Valentino Rossi's right-hand man has 14 GP titles to his credit and delights in psychological paddock warfare. Meet Jeremy Burgess
Jerry Burgess gets up at 5am on a race weekend. He heads for the computer, switches it on and combs the data, seeking something that might give Valentino Rossi's Yamaha YZR-M1 a microsecond's advantage on the track. He's 50 years old, but he's the first of the Gauloises team to have breakfast.
Now, 12 hours and two track sessions later, his rider has qualified on pole. Burgess is looking relaxed and amiable as he strolls into the Yamaha hospitality unit. He glides between tables, chatting and shaking hands as he heads for an office in the motorhome.
Surely it must be a stressful life, trying to defeat Honda's six riders and three teams in the MotoGP world championship?
"Look, I've been in it too long," Burgess says. "I've seen the highs and the lows. I used to be so wound up about it: I've been there when you're so intense that you don't see the big picture. That comes only with experience."
So in a world of yoga, meditation, personal trainers, pilates and workouts, Burgess does none of these. When the day is done, he has a beer and reads a history book. "I've just finished a really good one on the Crusades," he muses.
This year, Burgess and Rossi have troubled Honda by turning the bike that was the joke of 2003 - it scored a single podium position - into the most talked-about machine in '04. The 990cc YZR-M1 with its across-the-frame four is matching, and often out-performing, Honda's exotic V5.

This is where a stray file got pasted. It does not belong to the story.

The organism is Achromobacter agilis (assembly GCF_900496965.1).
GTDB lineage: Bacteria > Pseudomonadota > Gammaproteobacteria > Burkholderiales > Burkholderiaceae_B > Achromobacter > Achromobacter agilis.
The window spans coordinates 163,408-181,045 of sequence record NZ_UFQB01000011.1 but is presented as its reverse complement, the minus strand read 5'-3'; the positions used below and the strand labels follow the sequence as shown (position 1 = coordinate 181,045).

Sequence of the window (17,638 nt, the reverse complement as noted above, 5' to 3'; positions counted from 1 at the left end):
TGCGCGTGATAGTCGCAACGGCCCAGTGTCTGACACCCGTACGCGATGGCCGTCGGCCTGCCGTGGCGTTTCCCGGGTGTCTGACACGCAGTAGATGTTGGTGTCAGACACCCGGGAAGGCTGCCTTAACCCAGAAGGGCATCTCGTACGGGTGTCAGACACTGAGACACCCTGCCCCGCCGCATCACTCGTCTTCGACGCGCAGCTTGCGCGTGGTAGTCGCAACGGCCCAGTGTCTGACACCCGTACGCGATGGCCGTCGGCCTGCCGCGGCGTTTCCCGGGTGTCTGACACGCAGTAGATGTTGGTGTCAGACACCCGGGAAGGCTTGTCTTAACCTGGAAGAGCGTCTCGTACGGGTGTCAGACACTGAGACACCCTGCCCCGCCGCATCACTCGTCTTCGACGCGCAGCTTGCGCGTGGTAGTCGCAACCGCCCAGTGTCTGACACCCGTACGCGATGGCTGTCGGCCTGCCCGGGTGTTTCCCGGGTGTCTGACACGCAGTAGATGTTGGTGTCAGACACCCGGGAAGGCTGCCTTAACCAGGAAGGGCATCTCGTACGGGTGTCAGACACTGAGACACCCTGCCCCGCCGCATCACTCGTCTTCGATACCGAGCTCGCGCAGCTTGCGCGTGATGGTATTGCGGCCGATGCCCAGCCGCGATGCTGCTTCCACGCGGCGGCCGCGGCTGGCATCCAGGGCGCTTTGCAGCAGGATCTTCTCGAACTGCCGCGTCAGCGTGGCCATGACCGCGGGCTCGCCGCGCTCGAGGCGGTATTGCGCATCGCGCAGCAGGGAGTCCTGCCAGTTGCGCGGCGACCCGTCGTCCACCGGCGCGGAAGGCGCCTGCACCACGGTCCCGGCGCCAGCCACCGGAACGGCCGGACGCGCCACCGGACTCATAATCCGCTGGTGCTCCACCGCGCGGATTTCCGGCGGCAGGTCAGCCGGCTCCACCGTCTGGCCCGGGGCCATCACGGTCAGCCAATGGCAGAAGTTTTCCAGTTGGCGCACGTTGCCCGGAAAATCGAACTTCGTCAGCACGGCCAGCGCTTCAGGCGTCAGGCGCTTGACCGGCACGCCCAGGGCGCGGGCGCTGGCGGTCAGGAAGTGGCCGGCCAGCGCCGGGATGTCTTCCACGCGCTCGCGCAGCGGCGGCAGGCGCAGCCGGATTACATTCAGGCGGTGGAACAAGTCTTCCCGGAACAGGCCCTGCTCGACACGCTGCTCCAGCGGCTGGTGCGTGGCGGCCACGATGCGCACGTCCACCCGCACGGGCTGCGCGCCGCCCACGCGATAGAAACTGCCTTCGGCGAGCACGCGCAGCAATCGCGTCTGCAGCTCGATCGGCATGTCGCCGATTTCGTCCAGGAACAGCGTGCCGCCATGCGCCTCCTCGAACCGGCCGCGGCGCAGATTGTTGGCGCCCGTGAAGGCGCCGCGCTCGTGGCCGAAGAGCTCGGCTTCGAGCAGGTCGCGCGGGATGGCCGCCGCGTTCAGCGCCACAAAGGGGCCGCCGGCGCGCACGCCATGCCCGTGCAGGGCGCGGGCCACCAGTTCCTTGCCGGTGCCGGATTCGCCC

The turn-around hasn't been achieved just by making a better motorcycle. The odd couple - clubber and late-sleeper Rossi is half Burgess' age - are winning because they wield a devastating brand of psychological warfare. No one can destabilise the paddock better than this pair of jokers. "I enjoy that side of racing," Burgess laughs. "I like it more than just setting up the bike and fixing problems."
The pair are pummelling Honda on an almost weekly basis with their armoury of psycho-weapons. Burgess sometimes uses one weapon from his arsenal on Juan Martinez, chief mechanic for Sete Gibernau's rival Honda team, when they walk off the grid before the start of a MotoGP race. Burgess says to him "Hey mate, calm down, it's only a motorcycle race," As Burgess observes later; "He and I get on well, but I love sticking it to him, in a good-humoured way."
At other times, Burgess and Rossi can stun the entire grid. At the final pre-season tests at Barcelona this year, Rossi beat Colin Edwards and Gibernau to pole position and the prize of a £25,000 BMW Z4 sports car. In theory it wasn't possible: he and Burgess had been working on the YZR for only 65 days since they joined Yamaha in January.
Then Burgess and Rossi maintain the heat. They won the first MotoGP of the season in South Africa. Weird, bumpy track, the sages said: Hondas will dominate at the power circuits of Mugello and Barcelona.